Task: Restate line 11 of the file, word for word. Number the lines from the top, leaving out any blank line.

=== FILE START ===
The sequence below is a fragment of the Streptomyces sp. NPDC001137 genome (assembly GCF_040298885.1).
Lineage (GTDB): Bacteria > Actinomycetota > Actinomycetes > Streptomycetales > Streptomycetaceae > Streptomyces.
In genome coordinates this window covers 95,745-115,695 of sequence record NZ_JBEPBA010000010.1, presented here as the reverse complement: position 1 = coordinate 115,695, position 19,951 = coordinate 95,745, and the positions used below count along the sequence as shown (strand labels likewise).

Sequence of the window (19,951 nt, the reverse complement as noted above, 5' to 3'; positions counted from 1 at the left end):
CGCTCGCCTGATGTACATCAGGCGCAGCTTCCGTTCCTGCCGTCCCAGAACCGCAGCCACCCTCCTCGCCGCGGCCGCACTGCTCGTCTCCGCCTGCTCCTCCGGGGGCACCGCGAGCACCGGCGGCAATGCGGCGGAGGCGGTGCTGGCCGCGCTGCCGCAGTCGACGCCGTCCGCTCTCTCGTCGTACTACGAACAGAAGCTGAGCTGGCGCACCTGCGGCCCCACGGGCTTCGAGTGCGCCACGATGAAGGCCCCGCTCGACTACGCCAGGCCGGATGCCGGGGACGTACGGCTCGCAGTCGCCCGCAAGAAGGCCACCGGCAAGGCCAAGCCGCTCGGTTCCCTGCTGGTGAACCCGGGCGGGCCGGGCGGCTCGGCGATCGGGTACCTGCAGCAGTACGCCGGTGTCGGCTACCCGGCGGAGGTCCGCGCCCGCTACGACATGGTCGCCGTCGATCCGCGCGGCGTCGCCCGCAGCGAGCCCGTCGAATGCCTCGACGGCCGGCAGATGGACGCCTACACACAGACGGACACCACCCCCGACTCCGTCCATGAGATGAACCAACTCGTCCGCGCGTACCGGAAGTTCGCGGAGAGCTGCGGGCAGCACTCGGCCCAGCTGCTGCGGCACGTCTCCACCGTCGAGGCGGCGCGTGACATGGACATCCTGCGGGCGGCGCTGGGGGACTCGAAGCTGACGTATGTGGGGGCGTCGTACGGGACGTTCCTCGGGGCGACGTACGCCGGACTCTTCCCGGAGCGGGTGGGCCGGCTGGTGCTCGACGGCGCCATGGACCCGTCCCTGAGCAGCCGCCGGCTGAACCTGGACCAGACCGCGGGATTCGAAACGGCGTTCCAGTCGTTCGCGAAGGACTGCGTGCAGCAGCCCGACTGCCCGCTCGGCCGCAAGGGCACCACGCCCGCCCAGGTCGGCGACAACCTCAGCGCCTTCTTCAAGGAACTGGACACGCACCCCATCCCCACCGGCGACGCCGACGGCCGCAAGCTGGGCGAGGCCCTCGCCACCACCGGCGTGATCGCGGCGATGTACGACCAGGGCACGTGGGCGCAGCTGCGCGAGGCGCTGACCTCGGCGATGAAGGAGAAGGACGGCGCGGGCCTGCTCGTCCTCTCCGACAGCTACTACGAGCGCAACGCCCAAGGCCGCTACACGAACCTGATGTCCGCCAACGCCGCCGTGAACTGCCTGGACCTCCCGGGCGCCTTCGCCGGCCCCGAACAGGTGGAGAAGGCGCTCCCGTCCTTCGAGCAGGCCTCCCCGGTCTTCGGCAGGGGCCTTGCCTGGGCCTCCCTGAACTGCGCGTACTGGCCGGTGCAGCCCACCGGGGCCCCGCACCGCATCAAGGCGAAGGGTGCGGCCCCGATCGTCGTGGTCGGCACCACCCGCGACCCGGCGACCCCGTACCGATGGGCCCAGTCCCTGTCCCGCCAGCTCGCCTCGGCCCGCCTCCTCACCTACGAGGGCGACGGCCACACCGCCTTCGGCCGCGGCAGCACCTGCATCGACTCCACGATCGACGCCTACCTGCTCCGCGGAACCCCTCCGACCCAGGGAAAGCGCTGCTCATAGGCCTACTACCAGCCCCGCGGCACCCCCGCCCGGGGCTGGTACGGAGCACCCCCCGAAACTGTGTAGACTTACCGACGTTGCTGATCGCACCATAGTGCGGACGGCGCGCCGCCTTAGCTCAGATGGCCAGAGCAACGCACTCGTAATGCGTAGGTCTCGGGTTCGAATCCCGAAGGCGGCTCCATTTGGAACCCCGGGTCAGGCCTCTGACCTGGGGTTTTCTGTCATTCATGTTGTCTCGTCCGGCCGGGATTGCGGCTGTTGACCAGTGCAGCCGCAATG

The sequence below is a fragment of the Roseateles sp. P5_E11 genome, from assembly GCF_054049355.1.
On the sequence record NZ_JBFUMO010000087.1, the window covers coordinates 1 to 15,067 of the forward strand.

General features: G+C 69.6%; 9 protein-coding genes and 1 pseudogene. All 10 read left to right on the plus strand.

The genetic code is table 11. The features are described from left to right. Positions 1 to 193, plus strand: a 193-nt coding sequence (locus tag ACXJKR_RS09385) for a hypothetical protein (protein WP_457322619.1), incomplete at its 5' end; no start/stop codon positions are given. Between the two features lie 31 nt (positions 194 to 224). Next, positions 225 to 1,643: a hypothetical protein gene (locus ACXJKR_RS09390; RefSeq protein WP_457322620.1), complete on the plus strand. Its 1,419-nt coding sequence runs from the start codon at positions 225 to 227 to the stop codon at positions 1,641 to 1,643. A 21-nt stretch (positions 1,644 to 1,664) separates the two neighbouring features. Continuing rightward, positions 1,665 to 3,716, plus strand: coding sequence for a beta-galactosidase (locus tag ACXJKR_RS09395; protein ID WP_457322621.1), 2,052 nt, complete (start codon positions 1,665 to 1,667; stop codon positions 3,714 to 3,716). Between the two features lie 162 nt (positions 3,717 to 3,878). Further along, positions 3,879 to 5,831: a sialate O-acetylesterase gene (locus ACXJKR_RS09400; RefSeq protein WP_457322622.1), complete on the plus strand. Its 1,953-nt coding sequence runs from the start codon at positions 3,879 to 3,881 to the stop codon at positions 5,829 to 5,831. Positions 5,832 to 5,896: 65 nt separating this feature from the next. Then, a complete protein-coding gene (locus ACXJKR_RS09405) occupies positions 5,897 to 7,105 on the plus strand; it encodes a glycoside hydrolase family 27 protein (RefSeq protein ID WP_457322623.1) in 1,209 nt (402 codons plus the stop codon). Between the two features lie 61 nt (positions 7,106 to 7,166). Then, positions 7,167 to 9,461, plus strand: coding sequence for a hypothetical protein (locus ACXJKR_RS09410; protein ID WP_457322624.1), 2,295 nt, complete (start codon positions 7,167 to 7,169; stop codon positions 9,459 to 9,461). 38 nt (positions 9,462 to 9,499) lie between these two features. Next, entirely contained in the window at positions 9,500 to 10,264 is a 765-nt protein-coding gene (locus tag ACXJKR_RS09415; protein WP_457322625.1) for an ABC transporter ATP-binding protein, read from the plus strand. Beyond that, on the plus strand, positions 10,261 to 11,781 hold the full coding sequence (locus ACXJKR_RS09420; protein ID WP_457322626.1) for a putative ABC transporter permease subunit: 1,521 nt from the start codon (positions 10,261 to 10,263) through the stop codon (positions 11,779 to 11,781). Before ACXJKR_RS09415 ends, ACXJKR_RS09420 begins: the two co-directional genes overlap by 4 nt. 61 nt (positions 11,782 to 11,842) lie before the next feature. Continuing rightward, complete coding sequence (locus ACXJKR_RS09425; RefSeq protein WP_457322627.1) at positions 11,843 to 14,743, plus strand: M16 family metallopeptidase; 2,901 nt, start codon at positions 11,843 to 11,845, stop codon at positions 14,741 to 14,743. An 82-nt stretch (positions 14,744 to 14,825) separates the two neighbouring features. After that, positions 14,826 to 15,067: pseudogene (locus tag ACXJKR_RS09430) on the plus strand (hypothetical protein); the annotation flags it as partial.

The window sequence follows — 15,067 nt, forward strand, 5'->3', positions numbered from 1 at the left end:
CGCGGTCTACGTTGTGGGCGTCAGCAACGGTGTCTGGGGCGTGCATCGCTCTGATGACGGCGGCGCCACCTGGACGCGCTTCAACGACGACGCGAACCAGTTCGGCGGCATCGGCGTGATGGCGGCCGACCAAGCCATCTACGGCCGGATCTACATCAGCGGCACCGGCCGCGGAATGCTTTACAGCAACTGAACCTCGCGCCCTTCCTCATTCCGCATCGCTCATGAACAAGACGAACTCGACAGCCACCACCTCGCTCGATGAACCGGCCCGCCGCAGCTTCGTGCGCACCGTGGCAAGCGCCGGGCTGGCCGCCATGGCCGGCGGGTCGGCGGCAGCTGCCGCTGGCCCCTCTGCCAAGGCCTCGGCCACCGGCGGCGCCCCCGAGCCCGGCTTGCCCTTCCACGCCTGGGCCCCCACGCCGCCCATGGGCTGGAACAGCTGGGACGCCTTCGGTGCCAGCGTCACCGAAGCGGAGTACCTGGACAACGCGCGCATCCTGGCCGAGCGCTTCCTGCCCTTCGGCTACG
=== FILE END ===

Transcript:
CGCGGTCTACGTTGTGGGCGTCAGCAACGGTGTCTGGGGCGTGCATCGCTCTGATGACGGCGGCGCCACCTGGACGCGCTTCAACGACGACGCGAACCAGTTCGGCGGCATCGGCGTGATGGCGGCCGACCAAGCCATCTACGGCCGGATCTACATCAGCGGCACCGGCCGCGGAATGCTTTACAGCAACTGAACCTCGCGCCCTTCCTCATTCCGCATCGCTCATGAACAAGACGAACTCGACAGCCACCACCTCGCTCGATGAACCGGCCCGCCGCAGCTTCGTGCGCACCGTGGCAAGCGCCGGGCTGGCCGCCATGGCCGGCGGGTCGGCGGCAGCTGCCGCTGGCCCCTCTGCCAAGGCCTCGGCCACCGGCGGCGCCCCCGAGCCCGGCTTGCCCTTCCACGCCTGGGCCCCCACGCCGCCCATGGGCTGGAACAGCTGGGACGCCTTCGGTGCCAGCGTCACCGAAGCGGAGTACCTGGACAACGCGCGCATCCTGGCCGAGCGCTTCCTGCCCTTCGGCTACG